Pick up your own 5-HTTLPR gene research summary shirt on etsy.Guest post by Jeff Mosenkis of Innovations for Poverty Action IPA’s looking for a Director of Poverty Measurement. In particular the job involves overseeing the Poverty Probability Index, a short, country-specific tool practitioners use to estimate poverty rates, and developing new non-monetary measures (requires strong quant background). Please share with anybody who might be interested.How the government of Odisha, one of India’s poorest states, moved a million people out of the path of a cyclone.Can a whole field of researchers be wrong? On Slate Star Codex Scott Alexander describes how an initial paper on how the gene 5-HTTLPR might relate to depression spawned decades of research and hundreds of papers into the gene’s
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Guest post by Jeff Mosenkis of Innovations for Poverty Action
- IPA’s looking for a Director of Poverty Measurement. In particular the job involves overseeing the Poverty Probability Index, a short, country-specific tool practitioners use to estimate poverty rates, and developing new non-monetary measures (requires strong quant background). Please share with anybody who might be interested.
- How the government of Odisha, one of India’s poorest states, moved a million people out of the path of a cyclone.
- Can a whole field of researchers be wrong? On Slate Star Codex Scott Alexander describes how an initial paper on how the gene 5-HTTLPR might relate to depression spawned decades of research and hundreds of papers into the gene’s relationship with all manner of disorders and parts of the brain. But now a group of geneticists has written a blistering reprimand based on a genetic database of more than 600,000 people. The authors of the new paper argue that it’s impossible for that one gene to play such a massive deterministic role, given how multiply causal gene-disorder relationships are. If they’re right, what does that mean for the research process? Alexander argues:
First, what bothers me isn’t just that people said 5-HTTLPR mattered and it didn’t. It’s that we built whole imaginary edifices, whole castles in the air on top of this idea of 5-HTTLPR mattering. We “figured out” how 5-HTTLPR exerted its effects, what parts of the brain it was active in, what sorts of things it interacted with, how its effects were enhanced or suppressed by the effects of other imaginary depression genes. This isn’t just an explorer coming back from the Orient and claiming there are unicorns there. It’s the explorer describing the life cycle of unicorns, what unicorns eat, all the different subspecies of unicorn, which cuts of unicorn meat are tastiest, and a blow-by-blow account of a wrestling match between unicorns and Bigfoot.
- There will be another pandemic. We don’t know the date or how many will be infected, but the extent of the latter is largely up to us. CGD’s Jeremy Konyndyk reviewed responses to the 2014-2015 Ebola outbreak, particularly from the U.S. government and makes recommendations. In particular he considers the political realities of different response measures.
- Health officials are warning that the current Ebola outbreak in Congo risks expanding past the 1,000 already dead, and infection rates accelerating as health and safe burial teams are violently attacked. While there was good news of an experimental vaccine, there are far fewer doses than needed, and an infection hotspot is near the Rwandan border, with a lot of back-and-forth traffic. And as if all that wasn’t bad enough:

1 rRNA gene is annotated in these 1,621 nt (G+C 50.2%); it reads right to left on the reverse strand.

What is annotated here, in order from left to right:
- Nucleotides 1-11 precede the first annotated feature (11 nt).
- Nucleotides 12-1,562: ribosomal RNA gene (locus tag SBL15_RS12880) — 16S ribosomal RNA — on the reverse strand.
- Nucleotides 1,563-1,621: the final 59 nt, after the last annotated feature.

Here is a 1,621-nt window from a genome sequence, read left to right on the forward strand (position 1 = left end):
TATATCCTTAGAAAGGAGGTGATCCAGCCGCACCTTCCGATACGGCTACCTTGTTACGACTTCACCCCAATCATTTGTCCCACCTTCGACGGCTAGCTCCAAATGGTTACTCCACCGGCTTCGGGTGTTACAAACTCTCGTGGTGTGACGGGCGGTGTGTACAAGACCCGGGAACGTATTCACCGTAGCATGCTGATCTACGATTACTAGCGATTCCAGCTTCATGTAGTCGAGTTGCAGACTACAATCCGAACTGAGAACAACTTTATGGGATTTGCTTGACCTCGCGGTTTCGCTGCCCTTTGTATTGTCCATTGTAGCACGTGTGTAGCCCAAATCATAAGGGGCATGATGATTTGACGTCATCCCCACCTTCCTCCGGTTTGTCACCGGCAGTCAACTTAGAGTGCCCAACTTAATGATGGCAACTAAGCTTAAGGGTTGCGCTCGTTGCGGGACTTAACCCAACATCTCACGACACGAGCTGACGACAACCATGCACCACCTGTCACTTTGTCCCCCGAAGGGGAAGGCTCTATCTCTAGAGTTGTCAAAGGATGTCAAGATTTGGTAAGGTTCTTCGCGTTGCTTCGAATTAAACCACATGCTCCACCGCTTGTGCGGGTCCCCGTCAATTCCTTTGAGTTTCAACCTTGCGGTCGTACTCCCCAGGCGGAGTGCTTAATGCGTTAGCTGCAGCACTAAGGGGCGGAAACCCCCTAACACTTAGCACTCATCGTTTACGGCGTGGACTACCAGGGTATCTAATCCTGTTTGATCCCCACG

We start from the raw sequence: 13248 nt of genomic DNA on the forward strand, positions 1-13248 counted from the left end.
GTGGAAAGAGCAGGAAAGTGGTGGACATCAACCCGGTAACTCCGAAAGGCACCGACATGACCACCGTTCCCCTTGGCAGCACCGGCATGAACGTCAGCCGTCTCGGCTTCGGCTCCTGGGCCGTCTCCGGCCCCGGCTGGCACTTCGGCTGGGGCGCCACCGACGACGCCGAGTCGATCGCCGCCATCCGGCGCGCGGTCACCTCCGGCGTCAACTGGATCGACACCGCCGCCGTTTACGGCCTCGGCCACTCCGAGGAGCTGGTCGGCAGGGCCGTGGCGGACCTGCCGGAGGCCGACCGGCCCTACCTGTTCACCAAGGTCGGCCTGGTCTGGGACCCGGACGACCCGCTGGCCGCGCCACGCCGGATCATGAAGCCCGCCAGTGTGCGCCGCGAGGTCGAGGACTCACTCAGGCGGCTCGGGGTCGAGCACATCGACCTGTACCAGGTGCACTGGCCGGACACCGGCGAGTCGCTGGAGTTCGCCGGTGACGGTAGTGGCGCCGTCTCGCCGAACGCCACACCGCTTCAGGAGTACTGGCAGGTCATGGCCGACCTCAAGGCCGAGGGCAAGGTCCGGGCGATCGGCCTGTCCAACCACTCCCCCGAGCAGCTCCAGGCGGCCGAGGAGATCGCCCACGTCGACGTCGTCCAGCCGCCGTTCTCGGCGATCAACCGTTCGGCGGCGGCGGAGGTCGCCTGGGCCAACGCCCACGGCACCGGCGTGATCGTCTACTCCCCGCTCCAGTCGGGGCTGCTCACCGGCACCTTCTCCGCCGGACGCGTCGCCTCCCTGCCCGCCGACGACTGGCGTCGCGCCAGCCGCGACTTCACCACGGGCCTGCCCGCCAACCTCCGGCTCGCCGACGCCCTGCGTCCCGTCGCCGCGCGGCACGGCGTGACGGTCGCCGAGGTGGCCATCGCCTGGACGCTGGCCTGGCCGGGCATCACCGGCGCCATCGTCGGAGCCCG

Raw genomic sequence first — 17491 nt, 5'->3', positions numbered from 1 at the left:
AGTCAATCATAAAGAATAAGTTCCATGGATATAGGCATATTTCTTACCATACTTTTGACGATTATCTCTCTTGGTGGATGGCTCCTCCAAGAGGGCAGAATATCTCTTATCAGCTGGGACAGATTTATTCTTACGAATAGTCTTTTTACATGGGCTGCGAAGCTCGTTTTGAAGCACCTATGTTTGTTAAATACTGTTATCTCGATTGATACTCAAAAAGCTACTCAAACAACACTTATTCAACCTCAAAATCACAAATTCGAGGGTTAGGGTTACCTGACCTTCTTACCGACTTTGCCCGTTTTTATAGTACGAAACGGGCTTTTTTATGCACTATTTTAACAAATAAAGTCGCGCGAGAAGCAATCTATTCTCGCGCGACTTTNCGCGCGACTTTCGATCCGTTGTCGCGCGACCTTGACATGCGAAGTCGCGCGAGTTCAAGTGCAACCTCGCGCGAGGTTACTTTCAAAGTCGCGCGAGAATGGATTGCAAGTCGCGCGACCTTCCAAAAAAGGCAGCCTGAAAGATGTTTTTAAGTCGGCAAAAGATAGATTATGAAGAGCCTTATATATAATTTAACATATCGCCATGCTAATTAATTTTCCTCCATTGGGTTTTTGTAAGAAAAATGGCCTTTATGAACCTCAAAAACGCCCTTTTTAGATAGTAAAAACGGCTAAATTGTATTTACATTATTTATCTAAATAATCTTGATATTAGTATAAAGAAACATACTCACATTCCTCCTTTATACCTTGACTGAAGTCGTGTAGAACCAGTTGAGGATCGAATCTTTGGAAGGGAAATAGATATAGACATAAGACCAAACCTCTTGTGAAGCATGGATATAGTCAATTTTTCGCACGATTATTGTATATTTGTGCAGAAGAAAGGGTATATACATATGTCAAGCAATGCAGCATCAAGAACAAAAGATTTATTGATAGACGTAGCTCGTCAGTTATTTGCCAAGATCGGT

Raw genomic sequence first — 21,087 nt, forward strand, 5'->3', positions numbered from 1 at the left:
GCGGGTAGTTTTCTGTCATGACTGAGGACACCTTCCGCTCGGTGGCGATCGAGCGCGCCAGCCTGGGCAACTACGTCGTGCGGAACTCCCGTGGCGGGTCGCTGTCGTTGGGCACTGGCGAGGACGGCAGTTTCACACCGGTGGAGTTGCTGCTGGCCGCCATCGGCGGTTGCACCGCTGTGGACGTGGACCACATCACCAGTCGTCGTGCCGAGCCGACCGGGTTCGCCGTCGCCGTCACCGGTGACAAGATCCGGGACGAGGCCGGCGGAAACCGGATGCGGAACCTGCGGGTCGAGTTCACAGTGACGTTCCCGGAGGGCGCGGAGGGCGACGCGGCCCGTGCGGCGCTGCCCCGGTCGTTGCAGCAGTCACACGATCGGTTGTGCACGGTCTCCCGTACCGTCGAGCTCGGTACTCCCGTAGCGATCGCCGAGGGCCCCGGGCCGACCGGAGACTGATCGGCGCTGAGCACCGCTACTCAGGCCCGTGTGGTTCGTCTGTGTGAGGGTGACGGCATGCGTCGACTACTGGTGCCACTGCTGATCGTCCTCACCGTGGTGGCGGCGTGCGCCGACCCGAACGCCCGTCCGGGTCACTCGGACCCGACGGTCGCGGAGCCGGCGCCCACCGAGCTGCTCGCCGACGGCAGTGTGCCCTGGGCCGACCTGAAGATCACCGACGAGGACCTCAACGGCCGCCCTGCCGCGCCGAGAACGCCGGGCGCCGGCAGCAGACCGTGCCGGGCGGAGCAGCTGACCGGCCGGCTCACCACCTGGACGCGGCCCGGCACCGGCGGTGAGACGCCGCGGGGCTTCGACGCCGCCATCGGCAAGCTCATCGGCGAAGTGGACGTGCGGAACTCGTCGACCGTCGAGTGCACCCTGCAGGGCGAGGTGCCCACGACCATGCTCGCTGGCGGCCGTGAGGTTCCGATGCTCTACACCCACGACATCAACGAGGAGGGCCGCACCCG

Arthur said mistrust of outsiders is common in North Kivu and a social media disinformation campaign has led many to believe that the Ebola scare is a hoax or that vaccinations actually cause the disease.
- Good podcasts:
- Planet Money on Alice Wu’s work on sexism in economics (Apple), also featuring historian Beatrice Cherrier on the history of economists’ grappling with how to understand discrimination.
- For Arthur Brooks’ podcast on productive disagreements he interviewed psychologist John Gottman (Apple), a world expert in how couples get along and argue. One of his main findings, disagreement, even argument, can be productive, but contempt is destructive. It’s a good conversation (also useful tips if you’re in a relationship). They summarize four rules, which I’ll copy from the Gottman Institute’s summary of the conversation:
Rule 1: Focus on other people’s distress and focus on it empathetically
Empathy is a cornerstone of emotional intelligence, an essential quality for successful relationships. You don’t have to agree with someone to empathize with them.
Rule 2: Keep your positive vs negative comments and interactions at a ratio of 5:1
You have power to do this. The positive things you say versus the criticisms that you level should be at a 5:1 ratio at least. That means five affirming, praising, and loving tweets and Facebook comments for every critical one.
Rule 3: Avoid contempt with everybody, all the time
No exceptions. It’s bad for you and it’s bad for the country if you treat anybody with contempt.
Rule 4: Learn to cooperate and have dialogue with those of whom you disagree
Seek out and be around people who are different than you are. Before you speak, see if you understand what the speaker before you has said. Listen to understand, and then frame your rebuttal.
- Nudge approaches have had success showing that you can encourage a behavior by making it easy, but the opposite is true also. “Sludge” is when a desired behavior is discouraged by making it hard, like confusing forms, or Arkansas requiring poor people receiving benefits to report their work hours on a website, but closing the website every night from 9PM to 7AM. Cass Sunstein proposes government “Sludge Audits” to find these inefficiencies in their processes.